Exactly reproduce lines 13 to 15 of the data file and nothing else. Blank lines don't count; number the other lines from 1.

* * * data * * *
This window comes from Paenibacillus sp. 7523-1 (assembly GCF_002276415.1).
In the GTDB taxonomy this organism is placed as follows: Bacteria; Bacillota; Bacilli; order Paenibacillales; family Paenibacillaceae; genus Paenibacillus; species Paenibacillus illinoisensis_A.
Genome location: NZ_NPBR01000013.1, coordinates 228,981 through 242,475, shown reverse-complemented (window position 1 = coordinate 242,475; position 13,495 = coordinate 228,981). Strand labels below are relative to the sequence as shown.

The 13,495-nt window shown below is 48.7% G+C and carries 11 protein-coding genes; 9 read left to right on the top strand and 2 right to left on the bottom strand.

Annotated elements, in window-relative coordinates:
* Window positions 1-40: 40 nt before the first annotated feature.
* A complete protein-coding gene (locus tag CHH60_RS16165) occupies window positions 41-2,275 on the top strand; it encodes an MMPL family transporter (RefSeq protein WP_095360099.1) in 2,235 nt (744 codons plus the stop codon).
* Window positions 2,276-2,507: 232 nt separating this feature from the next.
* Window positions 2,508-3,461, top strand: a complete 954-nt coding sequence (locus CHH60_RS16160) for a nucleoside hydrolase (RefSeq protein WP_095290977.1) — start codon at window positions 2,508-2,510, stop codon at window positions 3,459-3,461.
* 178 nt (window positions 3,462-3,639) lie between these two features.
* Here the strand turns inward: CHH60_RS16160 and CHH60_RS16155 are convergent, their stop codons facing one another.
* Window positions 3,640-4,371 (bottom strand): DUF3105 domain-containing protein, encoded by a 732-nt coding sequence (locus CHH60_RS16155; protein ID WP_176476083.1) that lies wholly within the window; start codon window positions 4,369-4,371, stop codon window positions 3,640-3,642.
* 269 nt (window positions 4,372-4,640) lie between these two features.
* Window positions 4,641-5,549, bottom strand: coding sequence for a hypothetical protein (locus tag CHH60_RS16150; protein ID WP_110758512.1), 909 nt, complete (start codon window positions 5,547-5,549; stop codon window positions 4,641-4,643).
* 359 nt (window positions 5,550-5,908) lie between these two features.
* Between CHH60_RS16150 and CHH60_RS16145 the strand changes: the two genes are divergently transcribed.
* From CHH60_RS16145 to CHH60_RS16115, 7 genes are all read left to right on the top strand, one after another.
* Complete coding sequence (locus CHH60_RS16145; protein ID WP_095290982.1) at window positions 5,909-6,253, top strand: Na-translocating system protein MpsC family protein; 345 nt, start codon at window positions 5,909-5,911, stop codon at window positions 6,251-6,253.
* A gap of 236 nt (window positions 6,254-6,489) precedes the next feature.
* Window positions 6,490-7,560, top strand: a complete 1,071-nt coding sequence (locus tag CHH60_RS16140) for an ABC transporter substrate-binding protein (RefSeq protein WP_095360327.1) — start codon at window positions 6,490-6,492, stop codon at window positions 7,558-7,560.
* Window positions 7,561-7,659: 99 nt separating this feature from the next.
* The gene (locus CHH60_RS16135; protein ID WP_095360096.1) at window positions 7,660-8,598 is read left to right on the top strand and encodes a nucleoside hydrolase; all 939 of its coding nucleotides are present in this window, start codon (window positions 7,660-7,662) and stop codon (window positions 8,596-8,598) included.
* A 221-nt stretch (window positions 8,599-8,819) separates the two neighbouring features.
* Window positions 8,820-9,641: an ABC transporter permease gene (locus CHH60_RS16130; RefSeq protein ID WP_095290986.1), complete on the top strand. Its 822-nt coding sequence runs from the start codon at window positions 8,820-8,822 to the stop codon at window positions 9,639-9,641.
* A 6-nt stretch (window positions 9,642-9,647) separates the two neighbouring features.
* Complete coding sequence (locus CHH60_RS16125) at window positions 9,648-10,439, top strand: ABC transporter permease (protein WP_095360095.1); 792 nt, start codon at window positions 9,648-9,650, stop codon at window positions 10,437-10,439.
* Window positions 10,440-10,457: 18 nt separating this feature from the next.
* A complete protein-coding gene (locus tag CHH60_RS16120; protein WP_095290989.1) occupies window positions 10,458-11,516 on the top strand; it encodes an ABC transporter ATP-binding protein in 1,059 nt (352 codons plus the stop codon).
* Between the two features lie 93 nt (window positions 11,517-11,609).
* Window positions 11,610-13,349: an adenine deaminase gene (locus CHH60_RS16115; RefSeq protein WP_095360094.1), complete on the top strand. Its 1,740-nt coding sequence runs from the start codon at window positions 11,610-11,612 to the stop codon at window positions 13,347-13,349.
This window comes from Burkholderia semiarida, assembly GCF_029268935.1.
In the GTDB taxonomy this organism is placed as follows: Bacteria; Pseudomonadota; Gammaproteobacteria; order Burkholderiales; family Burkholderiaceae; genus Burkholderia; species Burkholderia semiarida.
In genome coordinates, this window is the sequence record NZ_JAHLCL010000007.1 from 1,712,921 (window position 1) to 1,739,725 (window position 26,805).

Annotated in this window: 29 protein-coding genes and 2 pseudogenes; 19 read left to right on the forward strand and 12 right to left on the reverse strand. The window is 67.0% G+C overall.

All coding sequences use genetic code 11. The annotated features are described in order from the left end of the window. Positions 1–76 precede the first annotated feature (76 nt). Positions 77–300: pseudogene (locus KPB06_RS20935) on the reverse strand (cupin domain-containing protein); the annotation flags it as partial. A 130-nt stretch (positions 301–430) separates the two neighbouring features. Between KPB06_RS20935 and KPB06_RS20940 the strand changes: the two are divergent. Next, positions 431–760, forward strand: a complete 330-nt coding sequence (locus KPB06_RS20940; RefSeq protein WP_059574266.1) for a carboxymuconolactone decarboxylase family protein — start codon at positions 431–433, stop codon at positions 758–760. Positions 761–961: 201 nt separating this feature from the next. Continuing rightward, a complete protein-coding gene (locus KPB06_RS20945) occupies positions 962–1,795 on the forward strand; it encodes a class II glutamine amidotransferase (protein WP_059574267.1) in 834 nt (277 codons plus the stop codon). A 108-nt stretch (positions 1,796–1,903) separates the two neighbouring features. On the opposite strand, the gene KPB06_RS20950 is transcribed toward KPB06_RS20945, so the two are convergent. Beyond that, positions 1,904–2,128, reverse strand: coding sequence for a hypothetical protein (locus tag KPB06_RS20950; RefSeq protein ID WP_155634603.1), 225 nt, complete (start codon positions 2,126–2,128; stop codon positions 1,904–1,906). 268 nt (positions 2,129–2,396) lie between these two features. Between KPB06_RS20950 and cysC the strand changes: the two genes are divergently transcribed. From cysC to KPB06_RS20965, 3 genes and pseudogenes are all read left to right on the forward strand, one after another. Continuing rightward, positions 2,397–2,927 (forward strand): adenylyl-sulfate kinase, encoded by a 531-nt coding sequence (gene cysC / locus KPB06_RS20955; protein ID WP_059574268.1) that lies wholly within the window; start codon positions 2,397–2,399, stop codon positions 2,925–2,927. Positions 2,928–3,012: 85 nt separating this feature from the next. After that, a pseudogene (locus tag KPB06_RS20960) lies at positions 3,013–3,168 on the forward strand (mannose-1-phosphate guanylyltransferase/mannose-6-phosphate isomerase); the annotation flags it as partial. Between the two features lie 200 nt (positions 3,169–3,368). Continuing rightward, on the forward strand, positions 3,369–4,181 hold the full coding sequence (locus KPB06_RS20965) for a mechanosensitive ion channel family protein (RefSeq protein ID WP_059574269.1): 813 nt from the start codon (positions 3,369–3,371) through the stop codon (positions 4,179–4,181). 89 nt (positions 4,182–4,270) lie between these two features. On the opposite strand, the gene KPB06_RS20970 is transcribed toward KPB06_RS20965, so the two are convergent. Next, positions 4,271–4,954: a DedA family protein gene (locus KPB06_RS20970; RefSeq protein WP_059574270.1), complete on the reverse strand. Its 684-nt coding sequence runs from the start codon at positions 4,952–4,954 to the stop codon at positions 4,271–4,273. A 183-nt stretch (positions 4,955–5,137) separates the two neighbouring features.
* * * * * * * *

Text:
* 269 nt (window positions 4,372-4,640) lie between these two features.
* Window positions 4,641-5,549, bottom strand: coding sequence for a hypothetical protein (locus tag CHH60_RS16150; protein ID WP_110758512.1), 909 nt, complete (start codon window positions 5,547-5,549; stop codon window positions 4,641-4,643).
* 359 nt (window positions 5,550-5,908) lie between these two features.